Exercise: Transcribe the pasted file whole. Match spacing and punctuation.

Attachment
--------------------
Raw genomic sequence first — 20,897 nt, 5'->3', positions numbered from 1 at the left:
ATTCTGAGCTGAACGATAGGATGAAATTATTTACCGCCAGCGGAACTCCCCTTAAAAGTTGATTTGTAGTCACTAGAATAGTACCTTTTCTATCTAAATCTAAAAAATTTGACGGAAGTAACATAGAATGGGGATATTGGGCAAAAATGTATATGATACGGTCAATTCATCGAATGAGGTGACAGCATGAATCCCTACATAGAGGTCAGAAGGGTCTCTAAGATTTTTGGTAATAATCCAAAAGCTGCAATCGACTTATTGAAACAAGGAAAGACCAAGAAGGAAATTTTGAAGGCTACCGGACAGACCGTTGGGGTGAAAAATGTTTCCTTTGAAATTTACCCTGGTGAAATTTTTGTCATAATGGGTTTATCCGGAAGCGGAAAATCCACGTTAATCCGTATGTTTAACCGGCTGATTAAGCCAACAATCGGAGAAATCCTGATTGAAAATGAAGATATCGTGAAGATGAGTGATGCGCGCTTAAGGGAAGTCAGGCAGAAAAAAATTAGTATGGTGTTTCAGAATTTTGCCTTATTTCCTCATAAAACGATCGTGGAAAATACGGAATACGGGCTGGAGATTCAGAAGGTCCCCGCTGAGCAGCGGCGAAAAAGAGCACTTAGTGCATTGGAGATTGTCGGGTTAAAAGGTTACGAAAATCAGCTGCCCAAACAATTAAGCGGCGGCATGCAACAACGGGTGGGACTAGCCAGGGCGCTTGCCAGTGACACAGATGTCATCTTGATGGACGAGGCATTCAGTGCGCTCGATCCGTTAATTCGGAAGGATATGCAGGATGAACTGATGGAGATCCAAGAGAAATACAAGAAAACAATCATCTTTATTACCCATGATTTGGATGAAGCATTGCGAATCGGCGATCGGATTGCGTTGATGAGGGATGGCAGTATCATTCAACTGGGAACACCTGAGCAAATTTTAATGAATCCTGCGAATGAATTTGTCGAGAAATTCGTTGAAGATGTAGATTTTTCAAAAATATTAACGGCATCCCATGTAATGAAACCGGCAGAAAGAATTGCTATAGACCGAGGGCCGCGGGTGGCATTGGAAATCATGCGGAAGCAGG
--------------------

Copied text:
Raw genomic sequence first — 20,897 nt, 5'->3', positions numbered from 1 at the left:
ATTCTGAGCTGAACGATAGGATGAAATTATTTACCGCCAGCGGAACTCCCCTTAAAAGTTGATTTGTAGTCACTAGAATAGTACCTTTTCTATCTAAATCTAAAAAATTTGACGGAAGTAACATAGAATGGGGATATTGGGCAAAAATGTATATGATACGGTCAATTCATCGAATGAGGTGACAGCATGAATCCCTACATAGAGGTCAGAAGGGTCTCTAAGATTTTTGGTAATAATCCAAAAGCTGCAATCGACTTATTGAAACAAGGAAAGACCAAGAAGGAAATTTTGAAGGCTACCGGACAGACCGTTGGGGTGAAAAATGTTTCCTTTGAAATTTACCCTGGTGAAATTTTTGTCATAATGGGTTTATCCGGAAGCGGAAAATCCACGTTAATCCGTATGTTTAACCGGCTGATTAAGCCAACAATCGGAGAAATCCTGATTGAAAATGAAGATATCGTGAAGATGAGTGATGCGCGCTTAAGGGAAGTCAGGCAGAAAAAAATTAGTATGGTGTTTCAGAATTTTGCCTTATTTCCTCATAAAACGATCGTGGAAAATACGGAATACGGGCTGGAGATTCAGAAGGTCCCCGCTGAGCAGCGGCGAAAAAGAGCACTTAGTGCATTGGAGATTGTCGGGTTAAAAGGTTACGAAAATCAGCTGCCCAAACAATTAAGCGGCGGCATGCAACAACGGGTGGGACTAGCCAGGGCGCTTGCCAGTGACACAGATGTCATCTTGATGGACGAGGCATTCAGTGCGCTCGATCCGTTAATTCGGAAGGATATGCAGGATGAACTGATGGAGATCCAAGAGAAATACAAGAAAACAATCATCTTTATTACCCATGATTTGGATGAAGCATTGCGAATCGGCGATCGGATTGCGTTGATGAGGGATGGCAGTATCATTCAACTGGGAACACCTGAGCAAATTTTAATGAATCCTGCGAATGAATTTGTCGAGAAATTCGTTGAAGATGTAGATTTTTCAAAAATATTAACGGCATCCCATGTAATGAAACCGGCAGAAAGAATTGCTATAGACCGAGGGCCGCGGGTGGCATTGGAAATCATGCGGAAGCAGG